April 10, 2013

The Lost Art of Letter Writing and Thank You Notes


Two events last month have reminded me of something from my younger days that was so common as to escape notice: receiving written letters, thank you notes, or invitations in the mail. Today, to receive any of these is cause for pause. Letters are e-mails, thank you notes are usually Day Spring e-mail cards, and Evite handles almost all invitations to parties or special happenings.

What brought this to mind was the release of  a book by former President George H.W. Bush (the senior one). It is simply hundreds of pages of letters he wrote to his parents during the war, his wife to be, and all the world leaders or people he interacted with during his long political career. The fascinating part is the content: the writings are centered on his love and empathy for others, his deepening and sustaining friendships through personal communication, and his creative side. You may or may not agree with his politics, but this book is as far from political as one can travel. It is about a caring, intelligent, sensitive man who used words and letters to touch others.


The second thing that promoted this post were two thank you notes from dear friends. Betty and I had an opportunity to help them with a party that was important to them. What we did was both fun and allowed us to do something for them. Within days both husband and wife sent us handwritten thank you notes that were personal and meaningful. An e-mail or Hallmark card wouldn't  have been the same.

My mom made it quite clear to me that as soon as I was able to hold a pen I was expected to send thank you notes after every Christmas and birthday. Invitations were to be hand-written by me. Any gift, for any reason, triggered a note. I have slipped over the last few years, though Betty and I still have a drawer full of thank you, sympathy, or  thinking of you cards. I must admit, though, Day Springs sees a lot of activity from me.


courtesy imgur.com
Another couple we count as friends have an amazing collection of fountain pens. They are not used for writing, just as pieces of art on display. As beautiful as they are, it is kind of sad to see them not serving their original purpose.

Writing letters is no longer part of my experience, either writing or receiving, except to and from inmates I work with through prison ministry. Part of the reason is quite simple: I have very few friends anymore that don't live here. I've lost contact with almost everyone else, so there is almost no one for me to write to.

Thinking back to the post of last month about the U.S. Postal Service, this lack of writing and mailing is a major reason that organization is fighting for its life. Only junk mail, magazines (another hurting segment), and  Netflix discs find their way into my mailbox. Millions of first class pieces of mail aren't written anymore and bills arrive electronically, so the post office is in trouble.

No one needs to remind us that texting, Facebooking, Pinteresting, or Tweeting are the preferred way to communicate by everyone under 40, and many over that age. Cursive writing, proper spelling and grammar are barely taught in school anymore. Long form writing is pretty much confined to blogs, and rough drafts of graduate thesis papers, and book writing. Of course, virtually all of that writing is done on a computer so spelling and grammar checkers can catch mistakes and the end result can be e-mailed to someone else as an attachment. Actually putting pen to paper doesn't happen.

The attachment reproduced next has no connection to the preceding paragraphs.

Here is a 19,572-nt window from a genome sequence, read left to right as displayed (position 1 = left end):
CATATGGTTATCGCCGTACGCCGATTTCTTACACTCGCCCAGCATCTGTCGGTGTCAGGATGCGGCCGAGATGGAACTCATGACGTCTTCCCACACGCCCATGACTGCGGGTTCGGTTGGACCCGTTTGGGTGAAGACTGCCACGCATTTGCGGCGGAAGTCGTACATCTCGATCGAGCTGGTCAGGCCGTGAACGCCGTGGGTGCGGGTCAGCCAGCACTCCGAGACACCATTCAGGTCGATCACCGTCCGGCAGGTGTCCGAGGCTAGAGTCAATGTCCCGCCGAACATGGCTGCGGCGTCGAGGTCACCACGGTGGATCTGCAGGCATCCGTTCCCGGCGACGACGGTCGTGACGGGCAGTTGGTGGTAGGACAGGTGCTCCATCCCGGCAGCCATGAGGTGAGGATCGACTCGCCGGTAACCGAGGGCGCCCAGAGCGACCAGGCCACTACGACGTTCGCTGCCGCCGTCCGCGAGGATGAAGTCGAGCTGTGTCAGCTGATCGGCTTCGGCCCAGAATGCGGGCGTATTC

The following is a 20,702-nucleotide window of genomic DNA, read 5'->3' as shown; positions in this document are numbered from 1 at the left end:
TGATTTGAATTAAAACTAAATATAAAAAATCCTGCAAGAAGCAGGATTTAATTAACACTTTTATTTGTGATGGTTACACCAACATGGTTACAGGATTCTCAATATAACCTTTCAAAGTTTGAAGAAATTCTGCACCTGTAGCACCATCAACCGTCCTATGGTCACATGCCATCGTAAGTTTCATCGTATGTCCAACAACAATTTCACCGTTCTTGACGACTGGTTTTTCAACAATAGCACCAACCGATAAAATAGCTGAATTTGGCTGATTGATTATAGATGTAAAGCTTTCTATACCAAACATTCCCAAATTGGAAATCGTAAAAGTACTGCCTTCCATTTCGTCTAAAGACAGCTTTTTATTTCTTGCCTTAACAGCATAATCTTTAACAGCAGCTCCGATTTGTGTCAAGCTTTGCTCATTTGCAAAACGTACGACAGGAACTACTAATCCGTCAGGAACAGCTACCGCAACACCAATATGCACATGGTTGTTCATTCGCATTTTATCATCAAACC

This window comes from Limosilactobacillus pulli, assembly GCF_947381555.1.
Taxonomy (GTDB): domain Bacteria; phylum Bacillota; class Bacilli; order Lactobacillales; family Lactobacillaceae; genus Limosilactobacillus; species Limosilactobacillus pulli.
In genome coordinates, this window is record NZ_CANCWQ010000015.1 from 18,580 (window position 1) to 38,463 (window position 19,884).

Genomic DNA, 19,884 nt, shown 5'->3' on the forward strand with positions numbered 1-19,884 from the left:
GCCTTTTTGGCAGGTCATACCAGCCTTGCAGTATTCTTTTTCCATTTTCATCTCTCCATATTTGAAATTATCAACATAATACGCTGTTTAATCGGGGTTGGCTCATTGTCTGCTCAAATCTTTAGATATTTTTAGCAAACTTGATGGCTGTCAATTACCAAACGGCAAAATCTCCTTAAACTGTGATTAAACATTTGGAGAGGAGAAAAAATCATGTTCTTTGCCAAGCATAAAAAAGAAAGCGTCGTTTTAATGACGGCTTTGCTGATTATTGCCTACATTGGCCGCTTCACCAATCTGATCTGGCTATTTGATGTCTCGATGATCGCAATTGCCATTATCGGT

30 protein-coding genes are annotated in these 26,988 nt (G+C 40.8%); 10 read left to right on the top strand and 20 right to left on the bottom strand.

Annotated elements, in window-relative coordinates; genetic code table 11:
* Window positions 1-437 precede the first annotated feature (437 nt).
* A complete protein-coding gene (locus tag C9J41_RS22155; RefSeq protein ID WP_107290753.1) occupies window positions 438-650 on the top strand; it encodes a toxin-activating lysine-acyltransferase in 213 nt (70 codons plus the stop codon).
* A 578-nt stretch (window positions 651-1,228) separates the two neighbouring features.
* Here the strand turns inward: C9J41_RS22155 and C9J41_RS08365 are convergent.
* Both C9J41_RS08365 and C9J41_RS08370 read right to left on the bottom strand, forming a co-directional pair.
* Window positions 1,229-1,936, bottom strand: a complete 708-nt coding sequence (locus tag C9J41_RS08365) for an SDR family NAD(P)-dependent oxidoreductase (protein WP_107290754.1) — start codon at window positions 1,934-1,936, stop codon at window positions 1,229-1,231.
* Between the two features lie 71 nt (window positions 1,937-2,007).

I am not an  old curmudgeon saying we should all go back to the old ways. There would be no Satisfying Retirement blog if I wrote everything out first on a yellow legal pad. I love my spell checker and the ability to write faster and (hopefully) better. But, there are times when I long for the days of hand-written thank you notes and the personal letter that took time and effort to craft.

No great message here, just a sense of loss when I realize letter writing and thank you notes are likely to disappear completely with our generation.


Note: We are on our nearly month-long RV trip through New Mexico and Texas. That means a little slower response to comments. But, never fear. My trusty laptop and I are out there somewhere looking for a WiFi signal to stay in touch.

Friday I will have an update on our trip so far, complete with photos from Betty.

13 comments:

  1. As a retired postal employee, I am sure I am biased. However, I felt this way before working for the USPS. I think we have gained so much with all of our electronic communications. However, I think we are losing something also. (Always trade offs it seems.) I still send cards and notes...but not nearly as many as before. However, I know from personal experience that a card or note in the mail is a special treasure. I have kept many from the past...sure can't keep them all. Some I revisit from time to time and smile and relive a very special friendship or event. Emails don't provide that or the person's penmanship. And sometimes, the sender has passed away and I still have a "little of them" with me. Emails don't provide that. Sounds sentimental? You bet! I am and proud of it. I treasure my friends and family very much. When someone has taken the time to send me a get well card, birthday card or Christmas card....they really care. E-communication is effective but not necessarily warm and fuzzy. So, as we move forward....I will continue to do both...e-communicate and also hard copy. Both have their own value.